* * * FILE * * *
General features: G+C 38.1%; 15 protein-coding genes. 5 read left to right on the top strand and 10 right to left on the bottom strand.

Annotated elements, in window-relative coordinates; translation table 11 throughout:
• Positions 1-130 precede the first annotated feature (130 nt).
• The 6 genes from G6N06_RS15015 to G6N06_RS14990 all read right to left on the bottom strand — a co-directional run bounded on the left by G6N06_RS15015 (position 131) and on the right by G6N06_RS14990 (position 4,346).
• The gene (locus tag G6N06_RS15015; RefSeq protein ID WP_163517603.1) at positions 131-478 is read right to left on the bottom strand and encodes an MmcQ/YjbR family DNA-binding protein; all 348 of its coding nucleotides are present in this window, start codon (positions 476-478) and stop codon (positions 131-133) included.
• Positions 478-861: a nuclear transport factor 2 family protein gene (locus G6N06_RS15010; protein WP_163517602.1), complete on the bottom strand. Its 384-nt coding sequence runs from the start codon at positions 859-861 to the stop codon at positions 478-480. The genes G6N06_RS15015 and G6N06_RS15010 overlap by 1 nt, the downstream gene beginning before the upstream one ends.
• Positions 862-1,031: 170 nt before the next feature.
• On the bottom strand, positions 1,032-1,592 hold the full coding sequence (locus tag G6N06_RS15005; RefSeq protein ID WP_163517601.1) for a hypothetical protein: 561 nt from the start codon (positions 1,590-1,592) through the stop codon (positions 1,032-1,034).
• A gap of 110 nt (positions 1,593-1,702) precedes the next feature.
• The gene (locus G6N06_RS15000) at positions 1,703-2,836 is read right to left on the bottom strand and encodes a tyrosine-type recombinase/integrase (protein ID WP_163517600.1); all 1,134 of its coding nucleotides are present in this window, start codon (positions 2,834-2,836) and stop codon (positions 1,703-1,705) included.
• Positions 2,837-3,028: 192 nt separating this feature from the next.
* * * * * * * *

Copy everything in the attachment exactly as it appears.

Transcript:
General features: G+C 38.1%; 15 protein-coding genes. 5 read left to right on the top strand and 10 right to left on the bottom strand.

Annotated elements, in window-relative coordinates; translation table 11 throughout:
• Positions 1-130 precede the first annotated feature (130 nt).
• The 6 genes from G6N06_RS15015 to G6N06_RS14990 all read right to left on the bottom strand — a co-directional run bounded on the left by G6N06_RS15015 (position 131) and on the right by G6N06_RS14990 (position 4,346).
• The gene (locus tag G6N06_RS15015; RefSeq protein ID WP_163517603.1) at positions 131-478 is read right to left on the bottom strand and encodes an MmcQ/YjbR family DNA-binding protein; all 348 of its coding nucleotides are present in this window, start codon (positions 476-478) and stop codon (positions 131-133) included.
• Positions 478-861: a nuclear transport factor 2 family protein gene (locus G6N06_RS15010; protein WP_163517602.1), complete on the bottom strand. Its 384-nt coding sequence runs from the start codon at positions 859-861 to the stop codon at positions 478-480. The genes G6N06_RS15015 and G6N06_RS15010 overlap by 1 nt, the downstream gene beginning before the upstream one ends.
• Positions 862-1,031: 170 nt before the next feature.
• On the bottom strand, positions 1,032-1,592 hold the full coding sequence (locus tag G6N06_RS15005; RefSeq protein ID WP_163517601.1) for a hypothetical protein: 561 nt from the start codon (positions 1,590-1,592) through the stop codon (positions 1,032-1,034).
• A gap of 110 nt (positions 1,593-1,702) precedes the next feature.
• The gene (locus G6N06_RS15000) at positions 1,703-2,836 is read right to left on the bottom strand and encodes a tyrosine-type recombinase/integrase (protein ID WP_163517600.1); all 1,134 of its coding nucleotides are present in this window, start codon (positions 2,834-2,836) and stop codon (positions 1,703-1,705) included.
• Positions 2,837-3,028: 192 nt separating this feature from the next.